Marked by the Summer Solstice, summer is officially upon us and we have certainly been feeling the heat here in New York City. With this shift in seasons to hotter temperatures and increased humidity, it is important to eat in accordance with the season for optimal digestion and overall health. In Chinese Medicine, the season of summer is considered the most yang of seasons, in contrast to the darker and calmer yin of winter, and is a season of abundance and exuberance, filled with long days and sunshine.
In the most yang of seasons, the body’s energy processes are most active, and we should cultivate this yang energy according to the season. According to Chinese Medicine, the season of summer correlates to the element of Fire, symbolic of a time of heat and moving outward in nature and our lives. In Chinese medicine, the Fire element rules the heart, small intestine, tongue, and Shen, or spirit.
It is important to eat foods that are in season during summer. We want to be sure to soothe and cool the body during the hot weather and keep body fluids abundant. Read on for some easy tips on how to eat for the summer season:
1. Keep it light. Summer and the Fire element are directly connected with the small intestine, which means that summer and indigestion go hand-in-hand. By opting for a lighter diet instead of heavier foods we can avoid such digestive issues. Remember to eat in moderation, as over-consumption in general, and particularly of cooling foods, can cause fatigue and even diarrhea.
2. Fluids! Fluids are particularly important in the warm summer months. The heat can dry up body fluids, so consuming cooling fluids to help disperse that heat and build body fluids is recommended. Drink plenty of water – try keeping a pitcher with lemon and cucumber slices on hand to sip throughout the day. Watermelon juice is another go-to beverage for summertime, as it cools the body and cleanses the system. Green tea is another good option, as it is said to disperse summer heat, expel toxins, and even calm the mind.
3. Keep it cool. In Chinese medicine, all foods are classified by the quality of temperature and taste that they have. Foods that have cool or cold properties have the ability to clear heat, reduce toxins, and create body fluids, which is just what we need in the summer. Usually, foods with cool properties tend to be green, such as lettuce, cucumbers, watercress, spinach, mint, dill, and cilantro. Seafood, tomatoes, wheat, and barley are also considered cooling foods.
4. Let’s get bitter. In Chinese medicine, the bitter flavor corresponds to the fire element and the season of summer. Bitter foods stimulate the heart and small intestine. To eat in accordance with the season, including foods with bitter-cool and bitter-cold flavors in moderation is suggested. Some examples are dandelion, parsley leaves, collard greens, mustard greens, arugula, kale, celery, corn, and sesame seeds.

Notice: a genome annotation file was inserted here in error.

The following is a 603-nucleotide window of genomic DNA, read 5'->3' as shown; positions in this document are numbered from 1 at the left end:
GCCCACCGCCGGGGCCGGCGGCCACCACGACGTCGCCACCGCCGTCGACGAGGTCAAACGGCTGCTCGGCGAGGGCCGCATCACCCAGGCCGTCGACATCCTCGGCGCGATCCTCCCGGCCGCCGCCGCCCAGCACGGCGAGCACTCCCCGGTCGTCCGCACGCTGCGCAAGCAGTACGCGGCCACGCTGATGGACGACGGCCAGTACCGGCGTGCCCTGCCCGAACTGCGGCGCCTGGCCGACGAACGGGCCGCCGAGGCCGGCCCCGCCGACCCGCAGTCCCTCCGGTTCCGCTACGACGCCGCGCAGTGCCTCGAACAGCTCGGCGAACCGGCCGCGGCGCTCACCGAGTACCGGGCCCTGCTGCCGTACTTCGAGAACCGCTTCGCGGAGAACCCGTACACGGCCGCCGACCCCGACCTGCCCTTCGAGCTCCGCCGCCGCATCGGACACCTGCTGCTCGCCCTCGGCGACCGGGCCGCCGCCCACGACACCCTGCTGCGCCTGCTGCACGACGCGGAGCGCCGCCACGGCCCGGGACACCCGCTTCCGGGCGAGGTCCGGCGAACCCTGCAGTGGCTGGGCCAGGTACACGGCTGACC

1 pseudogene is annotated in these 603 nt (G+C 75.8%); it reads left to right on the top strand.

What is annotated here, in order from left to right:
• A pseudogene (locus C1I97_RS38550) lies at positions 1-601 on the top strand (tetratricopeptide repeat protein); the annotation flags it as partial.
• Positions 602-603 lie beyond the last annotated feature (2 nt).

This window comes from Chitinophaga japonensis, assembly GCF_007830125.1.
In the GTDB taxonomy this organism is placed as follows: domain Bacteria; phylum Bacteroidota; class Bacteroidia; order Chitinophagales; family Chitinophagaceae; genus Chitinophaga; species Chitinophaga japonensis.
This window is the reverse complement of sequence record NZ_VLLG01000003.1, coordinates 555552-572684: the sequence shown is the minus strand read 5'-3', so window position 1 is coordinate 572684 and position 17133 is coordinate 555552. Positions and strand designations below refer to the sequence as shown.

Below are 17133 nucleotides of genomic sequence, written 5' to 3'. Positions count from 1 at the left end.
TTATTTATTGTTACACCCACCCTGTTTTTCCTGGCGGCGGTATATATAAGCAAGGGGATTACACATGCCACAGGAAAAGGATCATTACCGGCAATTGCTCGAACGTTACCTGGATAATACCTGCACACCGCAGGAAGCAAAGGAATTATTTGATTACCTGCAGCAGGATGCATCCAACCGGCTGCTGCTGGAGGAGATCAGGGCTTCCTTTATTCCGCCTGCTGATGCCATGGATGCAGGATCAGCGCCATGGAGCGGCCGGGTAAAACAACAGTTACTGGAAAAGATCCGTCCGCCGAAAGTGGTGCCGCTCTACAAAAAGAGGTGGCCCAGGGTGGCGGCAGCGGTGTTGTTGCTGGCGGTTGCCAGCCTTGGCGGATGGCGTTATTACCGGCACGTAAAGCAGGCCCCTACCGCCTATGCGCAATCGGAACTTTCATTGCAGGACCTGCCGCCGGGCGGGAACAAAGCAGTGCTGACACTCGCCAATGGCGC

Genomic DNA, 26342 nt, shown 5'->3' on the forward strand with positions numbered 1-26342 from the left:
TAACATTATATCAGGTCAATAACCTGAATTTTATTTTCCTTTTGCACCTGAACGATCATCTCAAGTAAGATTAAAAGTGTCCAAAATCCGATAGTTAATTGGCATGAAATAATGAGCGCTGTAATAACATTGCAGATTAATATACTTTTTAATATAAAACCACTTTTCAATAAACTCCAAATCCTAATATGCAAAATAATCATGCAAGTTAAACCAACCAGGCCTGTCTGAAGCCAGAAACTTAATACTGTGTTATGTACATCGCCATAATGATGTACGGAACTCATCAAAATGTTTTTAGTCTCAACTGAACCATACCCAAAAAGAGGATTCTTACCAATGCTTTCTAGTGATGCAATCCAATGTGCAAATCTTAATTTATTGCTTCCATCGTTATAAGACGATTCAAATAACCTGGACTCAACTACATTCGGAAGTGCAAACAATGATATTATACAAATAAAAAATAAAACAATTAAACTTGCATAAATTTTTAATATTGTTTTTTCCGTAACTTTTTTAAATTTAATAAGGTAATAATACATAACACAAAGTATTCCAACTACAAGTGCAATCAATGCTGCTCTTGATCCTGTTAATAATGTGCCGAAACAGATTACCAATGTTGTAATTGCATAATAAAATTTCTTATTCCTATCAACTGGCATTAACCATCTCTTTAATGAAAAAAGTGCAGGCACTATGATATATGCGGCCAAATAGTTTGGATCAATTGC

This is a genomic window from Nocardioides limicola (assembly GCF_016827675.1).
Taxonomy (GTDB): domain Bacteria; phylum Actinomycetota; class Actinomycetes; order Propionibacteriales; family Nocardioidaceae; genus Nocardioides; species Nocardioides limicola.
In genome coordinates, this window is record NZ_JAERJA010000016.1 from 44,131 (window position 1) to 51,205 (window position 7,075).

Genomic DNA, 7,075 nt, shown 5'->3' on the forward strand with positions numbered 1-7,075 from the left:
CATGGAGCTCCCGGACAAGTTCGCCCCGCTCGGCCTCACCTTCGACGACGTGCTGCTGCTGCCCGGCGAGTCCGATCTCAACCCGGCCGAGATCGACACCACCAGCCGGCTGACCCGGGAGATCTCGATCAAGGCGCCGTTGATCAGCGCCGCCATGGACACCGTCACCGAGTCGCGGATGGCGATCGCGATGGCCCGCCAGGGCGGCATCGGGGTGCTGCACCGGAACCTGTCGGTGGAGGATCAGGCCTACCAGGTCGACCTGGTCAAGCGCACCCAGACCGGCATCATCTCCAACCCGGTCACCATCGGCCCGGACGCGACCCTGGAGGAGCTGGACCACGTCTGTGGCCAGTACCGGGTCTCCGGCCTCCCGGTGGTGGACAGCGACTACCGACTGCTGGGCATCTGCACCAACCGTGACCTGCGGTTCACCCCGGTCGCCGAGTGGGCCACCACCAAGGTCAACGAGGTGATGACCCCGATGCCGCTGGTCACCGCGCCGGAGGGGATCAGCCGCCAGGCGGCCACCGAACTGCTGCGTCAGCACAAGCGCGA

5. Fruits and veggies. In addition to the foods mentioned above, here are some fruits and vegetables that will help regulate your body temperature, keeping you cool and balanced.
- Bok choy
- Chinese cabbage
- White mushroom
- Snow peas
- Summer squash
- Mung beans
6. Some things to avoid. While eating a balanced diet is important, there are some things that are helpful to keep limited during the summer months. Try to stay away from hot, dry, and very spicy foods, which are best consumed during the colder months. While we may be tempted to reach for those ice cold foods such as ice cream, this can cause the digestive system to slow down – opt for items such as watermelon or pineapple instead.
Dairy, fried foods, and heavy, greasy foods are also best to avoid for optimal digestion. Steering clear of sugary drinks such as soda is beneficial too, as these don’t actually relieve thirst and add more toxins to the body. Check out the Chrysanthemum Tea recipe below as an alternative.
Cold Chrysanthemum Tea
Cold Chrysanthemum Tea is a great summer recipe to quench thirst, treat dehydration, and even prevent sunstroke. It clears heat, benefits qi, and promotes fluid secretion, which is just what our bodies need in the summer weather.
- 60 – 80 White Chrysanthemum Flowers
- 3 teaspoon of Jasmine Green Tea
- Rock sugar or honey
- 4 liters of water
- Wash the chrysanthemum.
- Put chrysanthemum and tea into a cooking pot.
- Pour in 4 liters of water and bring it to boiling.
- Reduce heat and continue to cook for 20 minutes.
- Put in rock sugar or honey.
- Remove pot from the heat and allow to cool to room temperature.
- Strain the tea and place in the refrigerator.
- Serve the tea chilled and enjoy!
Recipe by Sharon Yeung